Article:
e.  The Pharisees were specifically asking Jesus about his views on the legality of divorce, so we should expect Jesus to answer with a greater degree of accuracy on the conditions for divorce than if the Pharisees had asked about, say, love or bringing up children.  Because his doctrine on divorce was the explicit subject at hand, Jesus should not leave out any important details.  An exception to an otherwise universal rule is certainly an important detail.  In other words, since divorce was the issue, he should not omit an important bit of information that is essential to his listeners' understanding of his views on divorce.  Upon hearing a universal prohibition on divorce (and remarriage), no one would assume that Jesus had a mainstream clause allowing remarriage for some kinds of divorce, and the Pharisees would certainly have not assumed any such thing, so Jesus would be unjustified in assuming that his listeners would think that his view was mainstream.


f.  Since the Pharisees asked Jesus whether divorce is allowed at all, the Pharisees were clearly making no assumptions about Jesus' views or they would not have asked a question so basic.  If I ask a person "Under U.S. immigration law, is the granting of political asylum legal?" I am obviously not assuming that you know that it is legal.  And if you answer, "Yes, it is legal, but that was allowed in old times because people were meaner, and now there should be no laws allowing it," it would be absurd to claim that I should assume that you endorse an exception under which political asylum should be allowed.  Similarly, the if the Pharisees ask Jesus whether divorce is legal, and he answers that old laws permitted it but now it should not be allowed, it is the height of absurdity to claim, as Turkel does, that everyone would assume that Jesus endorsed divorce and remarriage under some conditions.  Now, maybe Turkel's Jesus is just a poor public speaker, and he does endorse some such clause, but no one would assume it from what Jesus says in Mark 10.


g.  That the Pharisees ask Jesus whether divorce is legal suggests that they either suspect (correctly!) that he does not allow it because they have heard news about his views, or they have heard of other wandering preachers who do have such a prohibition and are concerned that Jesus may have such a view.  In either case, the fact that they seem to suspect that Jesus' views are not mainstream (and thus this is why they ask a question so basic (see f above) suggests that they would not have made assumptions contrary to their suspicions.


h.  The fact that, after Jesus has apparently explained his view on divorce to the Pharisees, his own disciples ask for further clarification shows that Jesus' views on this issue were unknown even in his closest circle.  If the disciples, according to Turkel, knew enough about Jesus' view to assume an exception to a rule, it is foolish for them to be asking Jesus to give them the rule to which it is an exception.  Yet this rule is precisely what they asked to have clarified.  Turkel attempts a response to this, saying:


Turkel writes:

Jesus only tells the Pharisees of his view in terms of creation; the disciples ask again and get a precise accounting -- this is perfectly in accord with the ancient teaching paradigm in which insiders were given more detailed information that outsiders. Krueger is confused because Matthew and Luke order their material differently; Luke uses the "adultery" saying in a different contextual setting, and Matthew does not report the differentiation between the "insider" and "outsider" teaching in order to make a cohesive teaching unit, in line with his arrangement principles. There is nothing here to suggest that the issues lack in clarity or foster dispute.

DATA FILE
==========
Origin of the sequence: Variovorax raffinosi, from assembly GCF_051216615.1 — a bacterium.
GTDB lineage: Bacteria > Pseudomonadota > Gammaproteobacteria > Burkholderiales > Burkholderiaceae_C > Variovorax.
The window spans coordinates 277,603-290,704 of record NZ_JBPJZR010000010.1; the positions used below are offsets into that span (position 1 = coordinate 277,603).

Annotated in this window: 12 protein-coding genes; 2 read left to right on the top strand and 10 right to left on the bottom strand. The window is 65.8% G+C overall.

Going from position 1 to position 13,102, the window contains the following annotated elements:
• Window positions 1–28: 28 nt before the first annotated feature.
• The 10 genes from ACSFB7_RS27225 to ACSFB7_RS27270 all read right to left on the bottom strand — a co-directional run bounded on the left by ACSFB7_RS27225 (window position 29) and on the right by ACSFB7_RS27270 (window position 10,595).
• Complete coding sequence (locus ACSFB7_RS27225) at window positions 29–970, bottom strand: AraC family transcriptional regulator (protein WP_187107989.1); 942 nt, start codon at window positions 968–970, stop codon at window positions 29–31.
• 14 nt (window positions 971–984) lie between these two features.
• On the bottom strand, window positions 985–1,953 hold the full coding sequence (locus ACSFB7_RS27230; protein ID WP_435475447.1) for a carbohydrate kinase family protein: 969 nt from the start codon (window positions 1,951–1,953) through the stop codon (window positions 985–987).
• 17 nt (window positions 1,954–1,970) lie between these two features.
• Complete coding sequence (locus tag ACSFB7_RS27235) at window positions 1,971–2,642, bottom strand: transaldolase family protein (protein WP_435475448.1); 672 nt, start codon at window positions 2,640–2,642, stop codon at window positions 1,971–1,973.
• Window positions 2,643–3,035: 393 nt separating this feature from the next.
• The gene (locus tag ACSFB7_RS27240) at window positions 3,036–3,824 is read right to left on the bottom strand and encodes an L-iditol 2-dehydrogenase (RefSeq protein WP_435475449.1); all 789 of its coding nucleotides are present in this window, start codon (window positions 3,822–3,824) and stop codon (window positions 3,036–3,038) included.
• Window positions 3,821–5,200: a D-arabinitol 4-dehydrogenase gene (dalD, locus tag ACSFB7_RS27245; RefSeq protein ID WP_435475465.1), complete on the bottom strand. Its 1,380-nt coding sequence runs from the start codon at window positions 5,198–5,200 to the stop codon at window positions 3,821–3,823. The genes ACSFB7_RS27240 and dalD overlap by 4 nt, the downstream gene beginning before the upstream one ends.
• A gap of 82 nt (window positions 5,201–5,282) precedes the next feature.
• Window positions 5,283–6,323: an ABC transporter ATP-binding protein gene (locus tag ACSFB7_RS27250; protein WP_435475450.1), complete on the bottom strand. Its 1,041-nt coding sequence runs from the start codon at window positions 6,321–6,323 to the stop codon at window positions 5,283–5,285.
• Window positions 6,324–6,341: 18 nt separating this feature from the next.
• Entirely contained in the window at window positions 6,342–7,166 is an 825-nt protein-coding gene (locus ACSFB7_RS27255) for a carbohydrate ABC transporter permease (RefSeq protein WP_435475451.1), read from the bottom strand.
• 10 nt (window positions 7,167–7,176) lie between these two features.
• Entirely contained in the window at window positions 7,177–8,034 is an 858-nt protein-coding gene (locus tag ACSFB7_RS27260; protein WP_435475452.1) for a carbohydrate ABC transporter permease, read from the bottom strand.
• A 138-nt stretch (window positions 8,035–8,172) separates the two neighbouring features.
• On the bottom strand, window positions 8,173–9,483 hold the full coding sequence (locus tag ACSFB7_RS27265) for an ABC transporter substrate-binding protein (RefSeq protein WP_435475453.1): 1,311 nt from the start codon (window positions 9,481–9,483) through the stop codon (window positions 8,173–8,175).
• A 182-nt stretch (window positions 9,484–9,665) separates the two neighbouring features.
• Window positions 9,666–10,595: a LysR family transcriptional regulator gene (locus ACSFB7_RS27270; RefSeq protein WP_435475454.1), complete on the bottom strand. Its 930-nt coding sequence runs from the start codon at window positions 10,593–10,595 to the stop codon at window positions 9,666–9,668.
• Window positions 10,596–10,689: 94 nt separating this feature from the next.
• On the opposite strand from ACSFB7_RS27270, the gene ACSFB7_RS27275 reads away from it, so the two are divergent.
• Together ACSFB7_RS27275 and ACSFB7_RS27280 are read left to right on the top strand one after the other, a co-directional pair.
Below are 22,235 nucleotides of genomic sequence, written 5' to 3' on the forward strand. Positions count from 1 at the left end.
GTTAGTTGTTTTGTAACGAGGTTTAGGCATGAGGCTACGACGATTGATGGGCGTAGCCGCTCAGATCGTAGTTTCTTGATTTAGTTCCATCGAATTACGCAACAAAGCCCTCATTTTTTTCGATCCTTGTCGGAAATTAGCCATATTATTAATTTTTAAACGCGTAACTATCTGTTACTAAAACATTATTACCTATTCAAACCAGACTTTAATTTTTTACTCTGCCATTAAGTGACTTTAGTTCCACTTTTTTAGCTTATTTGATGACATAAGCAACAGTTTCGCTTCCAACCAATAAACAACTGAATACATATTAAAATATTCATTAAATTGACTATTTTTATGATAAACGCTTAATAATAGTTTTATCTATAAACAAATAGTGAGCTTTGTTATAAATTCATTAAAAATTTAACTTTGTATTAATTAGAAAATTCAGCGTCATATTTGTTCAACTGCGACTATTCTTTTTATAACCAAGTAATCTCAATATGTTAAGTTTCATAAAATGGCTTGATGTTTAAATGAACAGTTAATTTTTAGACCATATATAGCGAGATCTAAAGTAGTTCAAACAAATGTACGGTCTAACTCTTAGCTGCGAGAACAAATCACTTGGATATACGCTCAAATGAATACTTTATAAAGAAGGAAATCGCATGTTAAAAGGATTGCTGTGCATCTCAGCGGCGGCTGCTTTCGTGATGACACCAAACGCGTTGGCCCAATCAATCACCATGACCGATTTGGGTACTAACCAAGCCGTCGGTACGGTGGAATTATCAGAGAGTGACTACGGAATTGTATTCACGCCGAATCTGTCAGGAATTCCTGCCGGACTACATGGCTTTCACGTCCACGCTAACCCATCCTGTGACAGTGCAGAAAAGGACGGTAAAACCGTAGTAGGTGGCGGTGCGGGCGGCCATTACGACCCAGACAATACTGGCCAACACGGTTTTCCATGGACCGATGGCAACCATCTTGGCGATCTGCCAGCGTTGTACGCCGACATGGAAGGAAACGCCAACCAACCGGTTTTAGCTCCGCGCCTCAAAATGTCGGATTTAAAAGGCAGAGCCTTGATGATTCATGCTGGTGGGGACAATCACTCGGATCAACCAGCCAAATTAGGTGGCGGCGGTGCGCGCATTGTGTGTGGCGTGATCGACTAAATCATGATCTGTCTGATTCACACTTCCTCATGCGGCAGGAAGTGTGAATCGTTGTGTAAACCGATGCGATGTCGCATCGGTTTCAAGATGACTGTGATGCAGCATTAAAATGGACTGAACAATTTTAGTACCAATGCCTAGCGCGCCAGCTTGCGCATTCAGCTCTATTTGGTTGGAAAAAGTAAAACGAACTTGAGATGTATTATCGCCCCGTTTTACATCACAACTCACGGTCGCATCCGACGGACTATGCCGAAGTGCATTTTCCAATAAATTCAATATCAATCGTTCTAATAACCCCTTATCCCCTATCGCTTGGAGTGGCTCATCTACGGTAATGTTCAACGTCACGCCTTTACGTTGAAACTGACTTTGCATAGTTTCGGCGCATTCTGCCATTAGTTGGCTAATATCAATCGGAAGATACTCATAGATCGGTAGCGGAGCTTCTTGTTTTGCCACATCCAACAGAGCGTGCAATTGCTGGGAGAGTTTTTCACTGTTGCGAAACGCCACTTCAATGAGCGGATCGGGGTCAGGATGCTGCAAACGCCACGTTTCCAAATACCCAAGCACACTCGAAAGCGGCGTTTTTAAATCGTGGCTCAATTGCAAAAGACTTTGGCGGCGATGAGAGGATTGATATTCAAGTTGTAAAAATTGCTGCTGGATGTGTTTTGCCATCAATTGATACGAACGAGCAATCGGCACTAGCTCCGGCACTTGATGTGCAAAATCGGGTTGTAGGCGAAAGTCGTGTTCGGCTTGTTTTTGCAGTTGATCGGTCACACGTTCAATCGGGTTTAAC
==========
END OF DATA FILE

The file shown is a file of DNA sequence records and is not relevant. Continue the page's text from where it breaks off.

Turkel's own reply shows that he doesn't understand the problem.  Even if it is the case that the prohibition on divorce is explained in "terms of creation," Turkel admits that "the disciples ask again and get a precise accounting."  The "precise accounting" turns out to be a set of statements about whether one can remarry after divorce.  Now, first, if the disciples have to "ask again," this is because they don't already know Jesus' position, and if they don't know it, then they are not making assumptions they do know, contrary to Turkel's defense.  If Jesus' view was so mainstream that even the Pharisees know it, his disciples would know it too, but they don't.  So it is obviously not mainstream.  Turkel's point here contradicts the main line of

his defense.  Secondly, as noted above, if the disciples need to be told the rule, they obviously don't know enough about Jesus' views to assume exceptions to the rule.  A third relevant rebuttal is that if Jesus addresses the disciples to give "a precise accounting" and he leaves out a crucial exception clause, then they did not get a precise explanation, did they?  Turkel's rebuttal fails.


i.  Jesus' wording of the prohibition on divorce and remarriage use explicitly universal terms (see Mark 10 above), undermining thoughts of possible exceptions.  Prima facie, there are no exceptions.  Given this, exceptions would have to be shown and should not be assumed until further information is obtained.  (More about this in the last post.)


Turkel had more material on Paul, Deuteronomy, etc., but since his defense fails so miserably even on the main lines of the gospel writings I will only respond to his other confusion after he's sufficiently addressed I, II, III (with points (a)-(i)).


On To Part 4